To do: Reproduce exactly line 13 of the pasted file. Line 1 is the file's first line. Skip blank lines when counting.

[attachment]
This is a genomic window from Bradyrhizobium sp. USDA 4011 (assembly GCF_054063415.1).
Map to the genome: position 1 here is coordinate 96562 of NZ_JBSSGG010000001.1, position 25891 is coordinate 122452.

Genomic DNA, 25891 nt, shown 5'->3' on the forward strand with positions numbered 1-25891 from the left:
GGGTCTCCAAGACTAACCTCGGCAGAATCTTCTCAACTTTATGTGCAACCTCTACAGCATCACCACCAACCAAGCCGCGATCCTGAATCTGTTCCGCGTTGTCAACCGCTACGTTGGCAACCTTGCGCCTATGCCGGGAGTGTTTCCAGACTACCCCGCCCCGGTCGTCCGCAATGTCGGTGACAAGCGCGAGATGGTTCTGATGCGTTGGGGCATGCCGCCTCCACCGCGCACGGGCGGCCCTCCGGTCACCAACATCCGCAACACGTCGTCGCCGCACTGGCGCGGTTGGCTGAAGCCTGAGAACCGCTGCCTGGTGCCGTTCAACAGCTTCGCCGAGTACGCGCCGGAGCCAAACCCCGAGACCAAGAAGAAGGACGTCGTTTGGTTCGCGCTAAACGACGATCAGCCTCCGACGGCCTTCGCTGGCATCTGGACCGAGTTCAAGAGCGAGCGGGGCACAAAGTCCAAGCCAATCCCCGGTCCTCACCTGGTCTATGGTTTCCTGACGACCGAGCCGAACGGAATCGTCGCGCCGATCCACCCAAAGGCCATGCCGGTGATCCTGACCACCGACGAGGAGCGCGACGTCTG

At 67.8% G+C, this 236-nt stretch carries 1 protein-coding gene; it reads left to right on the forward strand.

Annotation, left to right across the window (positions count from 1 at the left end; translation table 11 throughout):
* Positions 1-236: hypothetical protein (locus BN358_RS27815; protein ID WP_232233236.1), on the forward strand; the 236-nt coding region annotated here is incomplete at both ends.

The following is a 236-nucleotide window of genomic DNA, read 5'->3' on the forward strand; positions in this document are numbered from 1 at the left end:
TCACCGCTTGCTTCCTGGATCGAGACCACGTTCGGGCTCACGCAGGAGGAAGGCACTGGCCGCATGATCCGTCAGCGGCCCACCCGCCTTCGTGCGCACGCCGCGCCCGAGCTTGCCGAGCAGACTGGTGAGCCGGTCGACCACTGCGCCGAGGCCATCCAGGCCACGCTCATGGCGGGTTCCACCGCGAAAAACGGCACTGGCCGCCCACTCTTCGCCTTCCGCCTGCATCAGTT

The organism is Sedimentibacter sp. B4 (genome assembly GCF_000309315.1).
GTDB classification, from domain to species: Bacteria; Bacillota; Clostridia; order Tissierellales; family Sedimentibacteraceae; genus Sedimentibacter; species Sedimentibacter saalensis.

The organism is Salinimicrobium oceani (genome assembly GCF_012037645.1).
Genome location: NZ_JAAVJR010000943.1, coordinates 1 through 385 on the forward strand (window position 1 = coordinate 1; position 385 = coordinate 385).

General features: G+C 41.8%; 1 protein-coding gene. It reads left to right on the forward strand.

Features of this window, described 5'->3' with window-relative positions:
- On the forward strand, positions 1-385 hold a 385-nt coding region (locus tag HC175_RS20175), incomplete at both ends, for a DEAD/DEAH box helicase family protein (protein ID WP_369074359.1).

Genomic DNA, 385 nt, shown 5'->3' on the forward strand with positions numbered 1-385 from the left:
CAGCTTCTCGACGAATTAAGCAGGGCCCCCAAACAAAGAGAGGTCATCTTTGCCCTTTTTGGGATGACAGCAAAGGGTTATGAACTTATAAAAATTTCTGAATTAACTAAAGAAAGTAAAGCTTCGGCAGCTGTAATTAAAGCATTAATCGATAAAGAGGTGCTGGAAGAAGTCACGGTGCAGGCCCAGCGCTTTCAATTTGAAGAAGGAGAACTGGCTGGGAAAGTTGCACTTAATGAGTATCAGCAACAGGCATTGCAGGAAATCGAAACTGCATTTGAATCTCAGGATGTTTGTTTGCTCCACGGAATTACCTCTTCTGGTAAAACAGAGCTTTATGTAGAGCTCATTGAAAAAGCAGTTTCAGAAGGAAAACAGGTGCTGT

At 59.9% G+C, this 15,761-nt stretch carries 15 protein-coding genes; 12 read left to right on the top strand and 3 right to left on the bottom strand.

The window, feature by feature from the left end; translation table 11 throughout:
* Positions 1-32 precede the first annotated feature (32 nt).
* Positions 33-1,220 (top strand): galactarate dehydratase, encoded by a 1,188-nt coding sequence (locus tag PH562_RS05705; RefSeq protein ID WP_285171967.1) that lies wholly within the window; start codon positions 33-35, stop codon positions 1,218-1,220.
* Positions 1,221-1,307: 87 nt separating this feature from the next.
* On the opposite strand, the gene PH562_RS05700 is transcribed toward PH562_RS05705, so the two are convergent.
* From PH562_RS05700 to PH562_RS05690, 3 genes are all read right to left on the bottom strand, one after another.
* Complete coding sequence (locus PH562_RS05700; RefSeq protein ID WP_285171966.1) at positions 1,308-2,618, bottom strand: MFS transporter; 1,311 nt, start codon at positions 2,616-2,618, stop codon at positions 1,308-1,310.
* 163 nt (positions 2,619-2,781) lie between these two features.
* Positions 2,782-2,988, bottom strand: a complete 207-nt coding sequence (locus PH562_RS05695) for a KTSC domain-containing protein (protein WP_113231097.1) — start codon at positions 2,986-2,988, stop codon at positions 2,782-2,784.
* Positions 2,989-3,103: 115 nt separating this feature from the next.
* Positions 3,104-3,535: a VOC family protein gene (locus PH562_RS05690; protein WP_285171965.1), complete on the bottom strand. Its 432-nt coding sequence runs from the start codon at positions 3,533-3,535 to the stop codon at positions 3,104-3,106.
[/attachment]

Genome location: NZ_JAAVJR010000943.1, coordinates 1 through 385 on the forward strand (window position 1 = coordinate 1; position 385 = coordinate 385).